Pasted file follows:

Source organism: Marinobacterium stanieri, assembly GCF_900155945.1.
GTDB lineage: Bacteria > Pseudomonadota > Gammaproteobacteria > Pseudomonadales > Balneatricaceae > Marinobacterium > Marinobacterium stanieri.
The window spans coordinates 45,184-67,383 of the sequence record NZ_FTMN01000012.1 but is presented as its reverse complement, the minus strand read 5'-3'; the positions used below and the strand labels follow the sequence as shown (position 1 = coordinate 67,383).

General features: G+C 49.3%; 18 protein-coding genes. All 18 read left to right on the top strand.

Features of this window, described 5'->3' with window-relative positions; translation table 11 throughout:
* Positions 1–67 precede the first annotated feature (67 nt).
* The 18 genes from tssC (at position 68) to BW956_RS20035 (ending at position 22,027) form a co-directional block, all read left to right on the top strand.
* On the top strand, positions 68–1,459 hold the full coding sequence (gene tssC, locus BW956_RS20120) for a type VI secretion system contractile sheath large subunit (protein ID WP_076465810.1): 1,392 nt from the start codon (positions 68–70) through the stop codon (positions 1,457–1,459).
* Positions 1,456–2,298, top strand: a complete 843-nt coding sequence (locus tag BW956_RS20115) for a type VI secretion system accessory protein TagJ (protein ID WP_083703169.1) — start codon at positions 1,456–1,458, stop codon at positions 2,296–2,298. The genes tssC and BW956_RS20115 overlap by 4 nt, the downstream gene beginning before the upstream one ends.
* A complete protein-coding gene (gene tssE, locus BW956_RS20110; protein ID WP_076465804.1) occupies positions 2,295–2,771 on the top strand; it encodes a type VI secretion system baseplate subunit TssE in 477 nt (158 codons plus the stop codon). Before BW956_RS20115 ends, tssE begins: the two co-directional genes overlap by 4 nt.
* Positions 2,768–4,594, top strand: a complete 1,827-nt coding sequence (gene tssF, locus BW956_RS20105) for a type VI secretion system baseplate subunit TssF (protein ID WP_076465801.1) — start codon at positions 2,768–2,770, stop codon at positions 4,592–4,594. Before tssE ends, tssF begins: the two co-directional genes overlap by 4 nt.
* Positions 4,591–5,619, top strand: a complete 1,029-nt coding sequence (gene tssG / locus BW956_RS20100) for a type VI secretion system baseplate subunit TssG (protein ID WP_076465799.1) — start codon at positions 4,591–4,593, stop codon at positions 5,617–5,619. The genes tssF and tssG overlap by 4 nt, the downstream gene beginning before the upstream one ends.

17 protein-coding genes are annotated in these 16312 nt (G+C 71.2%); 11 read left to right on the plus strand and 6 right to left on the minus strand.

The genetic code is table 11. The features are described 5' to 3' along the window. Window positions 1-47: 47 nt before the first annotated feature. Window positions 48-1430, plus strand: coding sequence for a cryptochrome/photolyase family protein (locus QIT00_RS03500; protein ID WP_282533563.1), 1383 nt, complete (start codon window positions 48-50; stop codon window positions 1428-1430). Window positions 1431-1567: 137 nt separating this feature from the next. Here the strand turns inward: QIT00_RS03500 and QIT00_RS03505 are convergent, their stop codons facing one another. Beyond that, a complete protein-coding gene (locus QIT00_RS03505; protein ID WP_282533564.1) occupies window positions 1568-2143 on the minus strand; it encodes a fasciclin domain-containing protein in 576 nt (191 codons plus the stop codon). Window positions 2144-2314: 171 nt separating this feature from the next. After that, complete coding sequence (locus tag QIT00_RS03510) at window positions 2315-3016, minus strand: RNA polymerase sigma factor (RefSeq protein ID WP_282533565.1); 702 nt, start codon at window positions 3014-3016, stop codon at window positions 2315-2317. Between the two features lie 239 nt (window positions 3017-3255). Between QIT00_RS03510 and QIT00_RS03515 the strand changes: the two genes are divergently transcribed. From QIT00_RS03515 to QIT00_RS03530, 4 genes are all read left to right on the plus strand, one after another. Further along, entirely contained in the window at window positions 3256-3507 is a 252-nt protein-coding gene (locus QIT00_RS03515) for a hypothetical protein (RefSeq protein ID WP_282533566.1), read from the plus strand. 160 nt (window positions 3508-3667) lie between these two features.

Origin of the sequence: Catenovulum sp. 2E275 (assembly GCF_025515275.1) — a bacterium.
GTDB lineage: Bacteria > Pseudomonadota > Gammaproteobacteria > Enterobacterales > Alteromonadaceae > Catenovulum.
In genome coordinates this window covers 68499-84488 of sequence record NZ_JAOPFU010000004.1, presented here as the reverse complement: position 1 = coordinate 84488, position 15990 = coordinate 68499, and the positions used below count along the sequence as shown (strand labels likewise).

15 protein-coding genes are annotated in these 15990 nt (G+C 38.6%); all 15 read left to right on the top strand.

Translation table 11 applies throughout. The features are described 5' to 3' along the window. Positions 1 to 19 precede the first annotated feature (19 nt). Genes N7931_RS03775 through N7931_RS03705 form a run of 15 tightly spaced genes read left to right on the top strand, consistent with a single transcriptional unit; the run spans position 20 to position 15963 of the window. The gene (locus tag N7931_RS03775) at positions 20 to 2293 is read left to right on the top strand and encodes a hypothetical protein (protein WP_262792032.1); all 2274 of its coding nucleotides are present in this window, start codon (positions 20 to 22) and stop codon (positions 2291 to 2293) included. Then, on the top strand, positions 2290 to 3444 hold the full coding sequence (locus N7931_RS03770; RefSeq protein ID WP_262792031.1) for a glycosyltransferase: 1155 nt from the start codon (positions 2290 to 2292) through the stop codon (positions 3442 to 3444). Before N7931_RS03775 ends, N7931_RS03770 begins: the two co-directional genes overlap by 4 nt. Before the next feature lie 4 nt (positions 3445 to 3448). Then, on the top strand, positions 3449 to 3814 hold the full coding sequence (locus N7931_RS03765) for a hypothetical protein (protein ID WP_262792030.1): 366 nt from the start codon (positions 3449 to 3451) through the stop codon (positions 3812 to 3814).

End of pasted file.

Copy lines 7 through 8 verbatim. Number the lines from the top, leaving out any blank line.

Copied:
* The 18 genes from tssC (at position 68) to BW956_RS20035 (ending at position 22,027) form a co-directional block, all read left to right on the top strand.
* On the top strand, positions 68–1,459 hold the full coding sequence (gene tssC, locus BW956_RS20120) for a type VI secretion system contractile sheath large subunit (protein ID WP_076465810.1): 1,392 nt from the start codon (positions 68–70) through the stop codon (positions 1,457–1,459).